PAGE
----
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Re: (Fwd) painting problems

----Jean Waters wrote:  ----------------------------------------------------
>	Could you please help me find answers to the following painting 
>2)  gun efficiency
>	One company is using electrostatic guns to paint the 
>outside of cylinders.  The cylinders range from about 1-6 inches 
>in diameter.  There is alot of overspray.  They said when they 
>adjusted their guns to get a smaller fan they couldn't paint fast 
>enough.  They do paint a variety of parts.  Sometimes they paint 
>big pieces of equipment in addition to tubes.  My perception is 
>they're not getting much wrap currently.  Any ideas on how to 
>encourage them?  They have new, lightweight guns.  How hard is it to 
>adjust the fan?  Perhaps they could use a small fan for the small 
>tubes and adjust it bigger for the other equipment?  They also can 
>have 3-4 color changes per day.

Perform a simple cost analysis the following way:
Benefits of you suggestion
1.  calculate the cost of lost raw material due to lower transfer
efficiency.  Rember that transfer efficiency has two parts (1) paint on the
part versus that that misses the part and ends up in the filters/air and (2)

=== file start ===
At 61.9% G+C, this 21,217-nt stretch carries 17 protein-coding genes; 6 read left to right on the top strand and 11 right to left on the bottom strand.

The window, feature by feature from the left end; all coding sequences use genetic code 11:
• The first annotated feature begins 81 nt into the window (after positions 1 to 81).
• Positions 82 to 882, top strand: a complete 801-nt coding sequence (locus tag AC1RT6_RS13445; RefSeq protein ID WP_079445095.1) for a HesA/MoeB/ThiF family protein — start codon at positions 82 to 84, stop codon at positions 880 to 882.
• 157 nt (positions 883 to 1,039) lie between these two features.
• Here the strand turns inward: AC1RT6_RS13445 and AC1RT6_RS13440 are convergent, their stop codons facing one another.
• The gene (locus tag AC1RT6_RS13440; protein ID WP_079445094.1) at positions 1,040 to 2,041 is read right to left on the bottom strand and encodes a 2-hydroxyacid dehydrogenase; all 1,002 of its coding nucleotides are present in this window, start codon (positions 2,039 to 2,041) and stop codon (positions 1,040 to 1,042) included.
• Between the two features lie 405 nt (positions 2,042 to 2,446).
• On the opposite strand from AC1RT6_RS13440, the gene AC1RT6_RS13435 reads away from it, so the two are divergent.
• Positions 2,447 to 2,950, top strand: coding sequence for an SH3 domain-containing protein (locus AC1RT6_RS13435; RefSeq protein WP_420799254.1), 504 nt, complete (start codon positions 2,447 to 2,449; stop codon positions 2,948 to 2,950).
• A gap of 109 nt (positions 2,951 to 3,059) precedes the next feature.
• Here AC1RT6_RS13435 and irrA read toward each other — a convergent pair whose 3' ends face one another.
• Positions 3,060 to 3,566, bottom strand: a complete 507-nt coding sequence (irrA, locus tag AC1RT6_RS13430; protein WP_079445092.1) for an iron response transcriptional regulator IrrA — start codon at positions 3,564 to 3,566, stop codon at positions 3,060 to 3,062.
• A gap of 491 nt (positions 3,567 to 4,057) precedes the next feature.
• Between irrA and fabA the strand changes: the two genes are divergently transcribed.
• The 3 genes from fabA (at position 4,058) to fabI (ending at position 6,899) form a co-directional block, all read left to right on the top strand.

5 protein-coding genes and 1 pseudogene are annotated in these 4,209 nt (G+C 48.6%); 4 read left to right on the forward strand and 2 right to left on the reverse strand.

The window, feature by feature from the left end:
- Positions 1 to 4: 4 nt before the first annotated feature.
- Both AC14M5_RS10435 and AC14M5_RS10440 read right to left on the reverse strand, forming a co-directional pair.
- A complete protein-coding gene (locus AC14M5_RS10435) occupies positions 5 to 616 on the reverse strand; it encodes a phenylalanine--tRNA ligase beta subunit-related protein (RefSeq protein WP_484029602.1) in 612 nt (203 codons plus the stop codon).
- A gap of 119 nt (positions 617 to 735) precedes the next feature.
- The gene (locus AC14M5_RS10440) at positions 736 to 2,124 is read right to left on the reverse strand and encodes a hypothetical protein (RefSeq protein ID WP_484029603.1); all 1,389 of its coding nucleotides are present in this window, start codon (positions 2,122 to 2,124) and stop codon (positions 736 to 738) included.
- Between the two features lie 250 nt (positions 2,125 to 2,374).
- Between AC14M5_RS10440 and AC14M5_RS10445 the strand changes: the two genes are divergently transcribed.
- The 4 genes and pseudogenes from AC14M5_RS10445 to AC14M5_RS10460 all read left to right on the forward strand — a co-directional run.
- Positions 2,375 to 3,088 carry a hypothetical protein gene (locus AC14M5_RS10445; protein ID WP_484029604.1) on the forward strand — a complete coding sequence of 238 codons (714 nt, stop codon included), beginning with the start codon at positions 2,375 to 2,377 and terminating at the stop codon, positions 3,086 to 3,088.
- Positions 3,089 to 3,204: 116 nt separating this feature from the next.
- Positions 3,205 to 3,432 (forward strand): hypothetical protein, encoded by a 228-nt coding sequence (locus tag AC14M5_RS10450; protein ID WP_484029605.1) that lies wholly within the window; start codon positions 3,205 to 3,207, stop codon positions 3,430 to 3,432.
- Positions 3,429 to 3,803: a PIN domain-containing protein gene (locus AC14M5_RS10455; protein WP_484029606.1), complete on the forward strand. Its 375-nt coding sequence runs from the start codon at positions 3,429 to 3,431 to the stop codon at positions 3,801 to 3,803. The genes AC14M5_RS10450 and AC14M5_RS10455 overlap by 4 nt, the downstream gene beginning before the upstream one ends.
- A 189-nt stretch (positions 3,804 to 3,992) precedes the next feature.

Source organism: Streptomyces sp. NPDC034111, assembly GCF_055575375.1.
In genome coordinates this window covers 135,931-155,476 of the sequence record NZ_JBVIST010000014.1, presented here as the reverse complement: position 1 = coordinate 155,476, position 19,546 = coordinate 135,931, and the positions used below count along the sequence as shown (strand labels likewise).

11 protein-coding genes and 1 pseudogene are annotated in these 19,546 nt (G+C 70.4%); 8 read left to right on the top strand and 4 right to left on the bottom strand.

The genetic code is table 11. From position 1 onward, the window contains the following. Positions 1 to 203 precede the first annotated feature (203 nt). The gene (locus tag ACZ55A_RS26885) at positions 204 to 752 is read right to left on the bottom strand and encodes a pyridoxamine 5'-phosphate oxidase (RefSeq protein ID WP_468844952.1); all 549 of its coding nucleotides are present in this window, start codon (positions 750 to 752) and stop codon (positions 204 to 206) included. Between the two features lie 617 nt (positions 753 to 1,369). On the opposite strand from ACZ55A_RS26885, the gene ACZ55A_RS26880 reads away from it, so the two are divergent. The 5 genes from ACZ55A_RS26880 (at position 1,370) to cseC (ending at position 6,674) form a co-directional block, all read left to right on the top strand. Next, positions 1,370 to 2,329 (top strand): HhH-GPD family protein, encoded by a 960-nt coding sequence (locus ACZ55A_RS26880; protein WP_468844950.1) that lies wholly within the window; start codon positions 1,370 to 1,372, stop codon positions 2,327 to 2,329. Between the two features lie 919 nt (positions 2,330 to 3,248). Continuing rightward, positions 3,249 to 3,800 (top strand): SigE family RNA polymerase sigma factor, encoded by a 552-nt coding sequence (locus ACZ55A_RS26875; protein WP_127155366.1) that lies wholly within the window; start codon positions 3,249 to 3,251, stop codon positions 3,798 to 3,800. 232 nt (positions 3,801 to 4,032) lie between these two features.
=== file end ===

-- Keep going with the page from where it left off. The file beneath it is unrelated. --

sections on the part that are overpainted -- i.e. too thick (for example, if
the spec calls for 1 mil thickness and half of the part has a 2 mil
thickness caused by how the paint is sprayed on, then the part has 33% too
much paint on it!  This is a real cost to the company that could be reduced
by applying a more uniform coating to the part -- i.e. 1  mil everywhere)
2.  calculate the decrease in VOC emissions and determine if this has any
economic value (i.e. permitting requriements, costs, etc)
3.  perform activity based costing on the operation to see if there are
other savings (i.e. does less emissions significantly change the time the
environmental staff must spend on regulatory compliance).
4.  determine if there is a quality improvement due to the smaller fan
pattern -- the large pattern may be putting too much paint on the part or
perhaps areas that are too thin or too thick that cause quality problems.

Costs of you suggestion
1.  increase in labor costs for painting
2.  others that might include changes in quality (I am purely speculating here)
3.  increase labor costs for time spent changing the fan pattern on the gun

Your analysis may show that it is cost effective to have guns preset for
large and small parts rathter than taking the time to change the fan pattern
on the gun.


Timothy J. Greiner  MBA, MCP
Greiner Environmental
2 Emily Lane
Gloucester, MA  01930

tel:  508-525-2214
fax:  508-525-2247